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Ethics in the digital world: Where we are now and what’s next

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Lines connected to Thinkers, symbolizing the meaning of artificial intelligence
Image: Liu Zishan/

Will widespread adoption of emerging digital technologies such as the Internet of Things and Artificial Intelligence improve people’s lives? The answer appears to be an easy “yes.” The positive potential of data seems self-evident. Yet, this issue is being actively discussed across international summits and events. Thus, the agenda of Global Technology Government Summit 2021 is dedicated to questions around whether and how “data can work for all”, emphasizing trust aspects, and especially ethics of data use. Not without a reason, at least 50 countries are grappling independently with how to define ethical data use smoothly without violating people’s private space, personal data, and many other sensitive aspects.

Ethics goes online

What is ethics per se? Aristotle proposed that ethics is the study of human relations in their most perfect form. He called it the science of proper behavior. Aristotle claimed that ethics is the basis for creating an optimal model of fair human relations; ethics lie at the foundation of a society’s moral consciousness. They are the shared principles necessary for mutual understanding and harmonious relations.

Ethical principles have evolved many times over since the days of the ancient Greek philosophers and have been repeatedly rethought (e.g., hedonism, utilitarianism, relativism, etc.). Today we live in a digital world, and most of our relationships have moved online to chats, messengers, social media, and many other ways of online communication.  We do not see each other, but we do share our data; we do not talk to each other, but we give our opinions liberally. So how should these principles evolve for such an online, globalized world? And what might the process look like for identifying those principles?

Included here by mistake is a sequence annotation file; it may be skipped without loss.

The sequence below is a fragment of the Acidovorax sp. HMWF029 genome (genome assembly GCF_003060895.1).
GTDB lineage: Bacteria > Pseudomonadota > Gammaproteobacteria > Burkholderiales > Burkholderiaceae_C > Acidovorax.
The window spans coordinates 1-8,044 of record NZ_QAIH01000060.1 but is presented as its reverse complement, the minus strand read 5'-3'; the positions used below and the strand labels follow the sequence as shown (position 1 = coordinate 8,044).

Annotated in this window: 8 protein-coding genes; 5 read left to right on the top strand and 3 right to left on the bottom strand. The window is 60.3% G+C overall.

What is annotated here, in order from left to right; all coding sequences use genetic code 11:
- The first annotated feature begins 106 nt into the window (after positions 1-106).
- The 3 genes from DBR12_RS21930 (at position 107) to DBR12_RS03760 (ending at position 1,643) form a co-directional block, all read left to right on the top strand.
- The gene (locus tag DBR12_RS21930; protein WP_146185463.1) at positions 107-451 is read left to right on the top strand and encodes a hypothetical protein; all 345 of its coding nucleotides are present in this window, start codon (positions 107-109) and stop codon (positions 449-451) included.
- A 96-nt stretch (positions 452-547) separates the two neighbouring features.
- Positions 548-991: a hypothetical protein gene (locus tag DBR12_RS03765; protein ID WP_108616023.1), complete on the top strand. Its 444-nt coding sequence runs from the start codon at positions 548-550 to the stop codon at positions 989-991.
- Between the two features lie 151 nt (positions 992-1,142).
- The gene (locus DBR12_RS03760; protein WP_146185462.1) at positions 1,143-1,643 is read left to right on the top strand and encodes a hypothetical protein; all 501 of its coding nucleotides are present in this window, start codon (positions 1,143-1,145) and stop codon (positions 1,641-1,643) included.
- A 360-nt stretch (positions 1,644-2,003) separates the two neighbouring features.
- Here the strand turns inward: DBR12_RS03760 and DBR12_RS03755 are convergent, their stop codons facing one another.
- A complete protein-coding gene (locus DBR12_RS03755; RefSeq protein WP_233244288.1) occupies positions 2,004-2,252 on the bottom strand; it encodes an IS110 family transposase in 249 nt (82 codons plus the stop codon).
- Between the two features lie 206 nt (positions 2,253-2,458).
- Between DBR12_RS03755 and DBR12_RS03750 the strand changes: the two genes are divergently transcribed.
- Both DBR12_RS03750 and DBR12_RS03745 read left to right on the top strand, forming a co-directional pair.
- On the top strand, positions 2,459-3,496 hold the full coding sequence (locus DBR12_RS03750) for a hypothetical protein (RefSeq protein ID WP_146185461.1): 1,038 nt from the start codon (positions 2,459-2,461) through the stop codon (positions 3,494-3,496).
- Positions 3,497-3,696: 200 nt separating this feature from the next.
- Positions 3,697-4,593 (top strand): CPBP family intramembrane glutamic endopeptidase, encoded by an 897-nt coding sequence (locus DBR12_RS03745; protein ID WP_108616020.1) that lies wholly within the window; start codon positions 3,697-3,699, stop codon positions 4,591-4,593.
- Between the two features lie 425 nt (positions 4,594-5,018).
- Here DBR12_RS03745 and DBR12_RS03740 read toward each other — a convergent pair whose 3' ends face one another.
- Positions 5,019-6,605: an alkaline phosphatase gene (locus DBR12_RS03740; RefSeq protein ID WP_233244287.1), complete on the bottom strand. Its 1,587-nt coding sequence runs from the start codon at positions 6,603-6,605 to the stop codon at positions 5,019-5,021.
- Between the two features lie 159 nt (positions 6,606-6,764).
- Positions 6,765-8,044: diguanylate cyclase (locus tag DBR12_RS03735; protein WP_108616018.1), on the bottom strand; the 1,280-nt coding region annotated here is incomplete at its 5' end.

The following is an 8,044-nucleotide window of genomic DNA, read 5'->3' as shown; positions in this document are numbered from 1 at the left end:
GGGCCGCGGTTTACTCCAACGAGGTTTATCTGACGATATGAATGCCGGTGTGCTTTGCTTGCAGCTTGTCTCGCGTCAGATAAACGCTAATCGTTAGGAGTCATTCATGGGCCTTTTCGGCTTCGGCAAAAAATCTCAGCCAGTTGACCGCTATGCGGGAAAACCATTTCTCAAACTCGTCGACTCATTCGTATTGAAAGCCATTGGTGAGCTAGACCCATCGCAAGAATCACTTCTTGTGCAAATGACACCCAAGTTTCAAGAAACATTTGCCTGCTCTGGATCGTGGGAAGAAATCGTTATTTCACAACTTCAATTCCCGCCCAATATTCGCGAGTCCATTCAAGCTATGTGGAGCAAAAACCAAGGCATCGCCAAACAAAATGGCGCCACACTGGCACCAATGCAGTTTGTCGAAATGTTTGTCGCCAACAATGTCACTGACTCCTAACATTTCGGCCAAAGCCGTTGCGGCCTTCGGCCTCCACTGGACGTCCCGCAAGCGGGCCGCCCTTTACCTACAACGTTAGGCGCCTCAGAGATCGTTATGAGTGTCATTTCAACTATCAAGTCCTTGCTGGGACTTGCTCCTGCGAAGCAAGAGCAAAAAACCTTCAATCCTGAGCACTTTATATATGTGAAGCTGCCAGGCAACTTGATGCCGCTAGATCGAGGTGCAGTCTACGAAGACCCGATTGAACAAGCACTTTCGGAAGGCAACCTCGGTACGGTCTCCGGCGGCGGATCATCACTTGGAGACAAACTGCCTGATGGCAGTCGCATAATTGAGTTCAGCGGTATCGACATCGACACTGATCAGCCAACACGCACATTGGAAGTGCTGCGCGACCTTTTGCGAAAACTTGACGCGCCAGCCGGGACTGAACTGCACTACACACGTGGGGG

Digital chaos without ethics

2020 and the lockdowns clearly demonstrate that we plunge into the digital world irrevocably. As digital technologies become ever more deeply embedded in our lives, the need for a new, shared data ethos grows more urgent. Without shared principles, we risk exacerbating existing biases that are part of our current datasets.  Just a few examples:

  • The common exclusion of women as test subjects in much medical research results in a lack of relevant data on women’s health. Heart disease, for example, has traditionally been thought of as a predominantly male disease. This has led to massive misdiagnosed or underdiagnosed heart disease in women.
  • A study of AI tools that authorities use to determine the likelihood that a criminal reoffends found that algorithms produced different results for black and white people under the same conditions. This discriminatory effect has resulted in sharp criticism and distrust of predictive policing.
  • Amazon abandoned its AI hiring program because of its bias against women. The algorithm began training on the resumes of the candidates for job postings over the previous ten years. Because most of the applicants were men, it developed a bias to prefer men and penalized features associated with women.

These examples all contribute to distrust or rejection of potentially beneficial new technological solutions. What ethical principles can we use to address the flaws in technologies that increase biases, profiling, and inequality? This question has led to significant growth in interest in data ethics over the last decade (Figures 1 and 2). And this is why many countries are now developing or adopting ethical principles, standards, or guidelines.